Yeah, it really has a dreamy jazz feel to it, but it’s definitely not too jazzy. I think it’s just because it is more like what you would call in jazz as spiritual; like there is some kind of jazz spiritual thing to it, I think. That’s a part of my musical background too-I listen to a lot of jazz music.

You must have a certain few names that you always come back to?

Yeah, I really like Gerry Mulligan on the saxophone. I’m quite obsessed with Roland Kirk, he’s also a great saxophone player. I really like, well of course John Coltrane, Miles Davis, but also very old stuff like Teddy Wilson-piano from the 40’s, he’s amazing. Clare Fischer, a piano player I really like too. Let me think, I’m a big fan of Horace Silver. Horace Silver is a great piano player and of course Bill Evans and the likes. But yeah, Gerry Mulligan, like I said is really my favourite saxophone players. The other famous saxophone player is John Surman. He’s on ECM Records. A lot of ECM stuff like Eberhard Weber. I really like Art Blakey especially his weird stuff, like his drum solo stuff is amazing. Johnny Hodges-the horn player. Johnny Hodges played the saxophone with Duke Ellington. There is so much man, I can’t think of everything right now.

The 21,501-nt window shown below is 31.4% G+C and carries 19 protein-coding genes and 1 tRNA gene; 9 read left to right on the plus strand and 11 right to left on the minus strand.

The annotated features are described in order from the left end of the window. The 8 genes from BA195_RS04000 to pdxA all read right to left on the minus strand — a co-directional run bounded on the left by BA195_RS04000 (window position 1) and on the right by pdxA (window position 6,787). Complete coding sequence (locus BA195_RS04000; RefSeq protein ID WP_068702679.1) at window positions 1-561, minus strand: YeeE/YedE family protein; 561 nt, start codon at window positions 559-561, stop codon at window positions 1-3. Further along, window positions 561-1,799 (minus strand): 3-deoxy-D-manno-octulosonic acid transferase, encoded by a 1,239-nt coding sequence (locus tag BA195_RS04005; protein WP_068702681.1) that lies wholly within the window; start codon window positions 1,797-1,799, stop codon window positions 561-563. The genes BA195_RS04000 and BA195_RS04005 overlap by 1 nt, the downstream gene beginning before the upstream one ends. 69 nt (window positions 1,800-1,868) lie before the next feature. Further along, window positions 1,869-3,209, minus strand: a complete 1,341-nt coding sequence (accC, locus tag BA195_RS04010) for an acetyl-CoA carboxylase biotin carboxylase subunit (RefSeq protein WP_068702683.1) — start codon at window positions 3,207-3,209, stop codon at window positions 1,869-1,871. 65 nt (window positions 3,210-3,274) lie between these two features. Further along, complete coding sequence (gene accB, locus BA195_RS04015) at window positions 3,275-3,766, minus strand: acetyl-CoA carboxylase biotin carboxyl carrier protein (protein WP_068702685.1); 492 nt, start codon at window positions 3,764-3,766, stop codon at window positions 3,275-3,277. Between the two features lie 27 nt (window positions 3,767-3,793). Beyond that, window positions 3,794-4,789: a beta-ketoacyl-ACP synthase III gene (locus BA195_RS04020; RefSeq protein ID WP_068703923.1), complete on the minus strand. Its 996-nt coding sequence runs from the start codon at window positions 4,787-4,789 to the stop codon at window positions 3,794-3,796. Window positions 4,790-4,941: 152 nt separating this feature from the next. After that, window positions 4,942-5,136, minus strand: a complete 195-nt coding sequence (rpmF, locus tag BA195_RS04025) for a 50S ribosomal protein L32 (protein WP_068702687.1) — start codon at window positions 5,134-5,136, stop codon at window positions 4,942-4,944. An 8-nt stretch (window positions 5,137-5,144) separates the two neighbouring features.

You’ve produced a lot of albums and musicians in your studio. The most recent album I came across is Birds Of Passage.

Oh, Birds Of Passage I just did the mastering for.

What does the mastering entail? I’m interested to know.

Well, mastering can be kind of almost mixing in some cases. I think in her case I did quite a lot in terms of adding the right reverb and messing with the sound to a degree using old tape machines, maybe take some digital edge off. It quite depends on the material I get sent but often I do quite a lot because people kind of, don’t get to where they want to go in the mixing stage, and for me to take it to a different place.

It must be interesting because you’re at a different stage of the music, where you’re at the end of the stage of the song.